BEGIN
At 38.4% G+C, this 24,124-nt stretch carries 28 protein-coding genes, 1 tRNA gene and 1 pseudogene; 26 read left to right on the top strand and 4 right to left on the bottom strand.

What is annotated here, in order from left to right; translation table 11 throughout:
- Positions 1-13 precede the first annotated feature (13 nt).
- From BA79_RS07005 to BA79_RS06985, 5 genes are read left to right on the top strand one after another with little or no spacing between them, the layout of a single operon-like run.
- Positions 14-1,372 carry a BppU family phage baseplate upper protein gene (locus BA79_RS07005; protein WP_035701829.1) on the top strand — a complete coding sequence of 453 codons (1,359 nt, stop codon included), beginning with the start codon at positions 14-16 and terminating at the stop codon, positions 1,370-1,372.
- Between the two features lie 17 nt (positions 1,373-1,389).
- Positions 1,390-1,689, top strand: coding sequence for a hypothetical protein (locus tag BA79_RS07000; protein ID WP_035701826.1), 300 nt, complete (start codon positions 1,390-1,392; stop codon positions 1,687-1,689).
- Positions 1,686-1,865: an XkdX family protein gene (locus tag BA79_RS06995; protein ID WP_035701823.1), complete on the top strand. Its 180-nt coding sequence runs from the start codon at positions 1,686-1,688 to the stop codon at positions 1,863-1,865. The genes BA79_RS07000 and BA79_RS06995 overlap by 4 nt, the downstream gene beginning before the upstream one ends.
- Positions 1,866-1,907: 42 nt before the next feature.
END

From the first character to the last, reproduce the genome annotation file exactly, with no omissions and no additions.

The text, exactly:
At 38.4% G+C, this 24,124-nt stretch carries 28 protein-coding genes, 1 tRNA gene and 1 pseudogene; 26 read left to right on the top strand and 4 right to left on the bottom strand.

What is annotated here, in order from left to right; translation table 11 throughout:
- Positions 1-13 precede the first annotated feature (13 nt).
- From BA79_RS07005 to BA79_RS06985, 5 genes are read left to right on the top strand one after another with little or no spacing between them, the layout of a single operon-like run.
- Positions 14-1,372 carry a BppU family phage baseplate upper protein gene (locus BA79_RS07005; protein WP_035701829.1) on the top strand — a complete coding sequence of 453 codons (1,359 nt, stop codon included), beginning with the start codon at positions 14-16 and terminating at the stop codon, positions 1,370-1,372.
- Between the two features lie 17 nt (positions 1,373-1,389).
- Positions 1,390-1,689, top strand: coding sequence for a hypothetical protein (locus tag BA79_RS07000; protein ID WP_035701826.1), 300 nt, complete (start codon positions 1,390-1,392; stop codon positions 1,687-1,689).
- Positions 1,686-1,865: an XkdX family protein gene (locus tag BA79_RS06995; protein ID WP_035701823.1), complete on the top strand. Its 180-nt coding sequence runs from the start codon at positions 1,686-1,688 to the stop codon at positions 1,863-1,865. The genes BA79_RS07000 and BA79_RS06995 overlap by 4 nt, the downstream gene beginning before the upstream one ends.
- Positions 1,866-1,907: 42 nt before the next feature.